Snap polls on the horizon if crisis eases

Speculation growing that elections could be held in late spring, pending an end to Ukraine war

Snap polls on the horizon if crisis eases

Even though Prime Minister Kyriakos Mitsotakis has repeatedly made it clear that his government will serve out its four-year term, the Russian invasion of Ukraine has reportedly sparked behind-the-scenes discussions about the possibility of holding elections before the summer, on the strict condition that the situation stabilizes.

As the was in Ukraine is pushing Greece and the world into a clearly different era requiring important decisions on the new security architecture of Europe and on the economy, many believe the government is justified to demand a renewal of the popular mandate. In addition, recent public opinion polls have suggested that the electorate is rallying around the government during the crisis. 

The invasion by Russia and the insecurity it has caused has also been seen to vindicate Mitsotakis’ priority to strengthen Greece’s deterrence capabilities by concluding defense agreements with the US and France, and with the purchase of Rafale fighter jets and frigates.

What’s more, it is becoming increasingly clear to the public that energy price hikes and inflation are “imported” problems and that the government’s ability to offset them is limited, something which, according to opinion polls, was not as clear in the previous weeks.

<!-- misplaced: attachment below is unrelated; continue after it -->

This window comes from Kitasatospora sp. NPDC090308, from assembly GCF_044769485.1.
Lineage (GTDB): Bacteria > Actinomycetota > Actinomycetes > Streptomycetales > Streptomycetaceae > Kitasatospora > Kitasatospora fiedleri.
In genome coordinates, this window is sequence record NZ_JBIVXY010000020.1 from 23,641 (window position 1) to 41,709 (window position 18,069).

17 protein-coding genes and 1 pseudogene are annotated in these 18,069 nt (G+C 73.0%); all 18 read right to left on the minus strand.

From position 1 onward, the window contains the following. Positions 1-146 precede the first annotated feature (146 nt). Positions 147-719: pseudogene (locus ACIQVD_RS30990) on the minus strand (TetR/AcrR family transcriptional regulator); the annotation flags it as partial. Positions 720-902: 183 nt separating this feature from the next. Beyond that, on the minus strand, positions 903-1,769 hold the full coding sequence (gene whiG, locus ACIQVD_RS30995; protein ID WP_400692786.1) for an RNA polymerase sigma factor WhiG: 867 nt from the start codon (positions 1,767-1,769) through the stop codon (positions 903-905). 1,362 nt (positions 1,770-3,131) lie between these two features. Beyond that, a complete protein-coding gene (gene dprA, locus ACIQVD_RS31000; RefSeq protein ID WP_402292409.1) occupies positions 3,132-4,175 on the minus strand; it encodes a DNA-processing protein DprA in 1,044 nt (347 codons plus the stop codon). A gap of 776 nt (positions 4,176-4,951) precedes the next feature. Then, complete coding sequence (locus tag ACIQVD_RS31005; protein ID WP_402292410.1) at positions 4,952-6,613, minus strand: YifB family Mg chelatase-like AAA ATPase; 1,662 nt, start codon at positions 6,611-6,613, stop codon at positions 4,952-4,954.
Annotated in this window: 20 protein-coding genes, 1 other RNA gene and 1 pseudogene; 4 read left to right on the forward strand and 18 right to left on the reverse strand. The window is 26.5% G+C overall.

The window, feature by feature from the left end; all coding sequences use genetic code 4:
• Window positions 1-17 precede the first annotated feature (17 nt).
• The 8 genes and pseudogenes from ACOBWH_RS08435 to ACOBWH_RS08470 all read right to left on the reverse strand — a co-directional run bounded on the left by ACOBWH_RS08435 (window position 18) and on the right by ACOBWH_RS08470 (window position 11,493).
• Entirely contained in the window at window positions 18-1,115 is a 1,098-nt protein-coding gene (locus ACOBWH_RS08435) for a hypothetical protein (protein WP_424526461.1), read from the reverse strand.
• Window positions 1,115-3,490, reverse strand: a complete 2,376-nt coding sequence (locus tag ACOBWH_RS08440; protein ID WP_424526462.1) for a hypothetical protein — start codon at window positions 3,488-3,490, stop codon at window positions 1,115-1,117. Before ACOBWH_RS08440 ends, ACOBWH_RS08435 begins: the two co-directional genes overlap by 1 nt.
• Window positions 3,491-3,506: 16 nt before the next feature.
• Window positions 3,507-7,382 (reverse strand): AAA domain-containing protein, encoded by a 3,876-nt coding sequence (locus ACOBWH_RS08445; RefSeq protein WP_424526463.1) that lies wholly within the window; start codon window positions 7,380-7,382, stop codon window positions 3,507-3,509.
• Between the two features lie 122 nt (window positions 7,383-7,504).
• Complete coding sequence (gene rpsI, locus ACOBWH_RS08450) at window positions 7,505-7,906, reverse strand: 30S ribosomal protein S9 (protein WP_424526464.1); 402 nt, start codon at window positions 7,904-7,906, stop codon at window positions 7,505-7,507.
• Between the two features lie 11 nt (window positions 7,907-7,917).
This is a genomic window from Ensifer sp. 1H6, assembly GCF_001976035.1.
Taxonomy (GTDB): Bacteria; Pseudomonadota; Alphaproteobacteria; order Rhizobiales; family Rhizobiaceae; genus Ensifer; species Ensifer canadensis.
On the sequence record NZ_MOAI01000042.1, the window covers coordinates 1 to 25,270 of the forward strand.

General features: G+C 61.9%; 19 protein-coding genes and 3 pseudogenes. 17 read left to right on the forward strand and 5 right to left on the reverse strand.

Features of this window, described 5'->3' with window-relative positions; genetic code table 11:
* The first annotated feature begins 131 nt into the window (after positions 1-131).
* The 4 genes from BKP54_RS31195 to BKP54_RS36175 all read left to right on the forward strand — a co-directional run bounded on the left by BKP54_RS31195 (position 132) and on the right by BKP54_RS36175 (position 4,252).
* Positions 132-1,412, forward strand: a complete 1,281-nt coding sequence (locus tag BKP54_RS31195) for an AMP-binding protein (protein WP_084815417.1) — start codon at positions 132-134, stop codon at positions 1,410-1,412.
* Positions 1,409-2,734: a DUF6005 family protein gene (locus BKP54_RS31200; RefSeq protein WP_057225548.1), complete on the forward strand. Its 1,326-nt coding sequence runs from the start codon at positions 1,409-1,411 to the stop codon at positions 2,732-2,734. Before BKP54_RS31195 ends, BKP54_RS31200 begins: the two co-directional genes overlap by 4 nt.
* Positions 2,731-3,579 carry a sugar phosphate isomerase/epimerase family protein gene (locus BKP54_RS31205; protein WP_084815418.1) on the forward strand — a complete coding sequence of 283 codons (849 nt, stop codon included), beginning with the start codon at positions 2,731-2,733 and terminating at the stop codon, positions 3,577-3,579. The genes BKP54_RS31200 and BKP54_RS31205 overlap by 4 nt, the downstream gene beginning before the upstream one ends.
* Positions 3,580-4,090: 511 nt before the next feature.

Another factor is that Mitsotakis has, as polls would suggest, a clearer perspective on the crisis sparked by Russia’s invasion compared to main opposition SYRIZA leader Alexis Tsipras, which is seen as a further boost to his leadership credentials. Tsipras’ leadership qualities have also come into question over the way he has dealt with the inner workings of his own party. 

Moreover, centrist voters, who in many ways are pivotal to any electoral victory, gravitate to the message that Mitsotakis has repeatedly conveyed that Greece’s orientation is towards the West.

However, it should be noted that ruling New Democracy (ND) will face stiff competition from the centrist Movement for Change (KINAL) alliance and its leader Nikos Androulakis, who has also squarely stood by Greece’s western allies in the Ukraine crisis.

To its right however, ND could stand to gain from the admiration expressed by the leader of the nationalist Geek Solution Kyriakos Velopoulos for Russian President Vladimir Putin.

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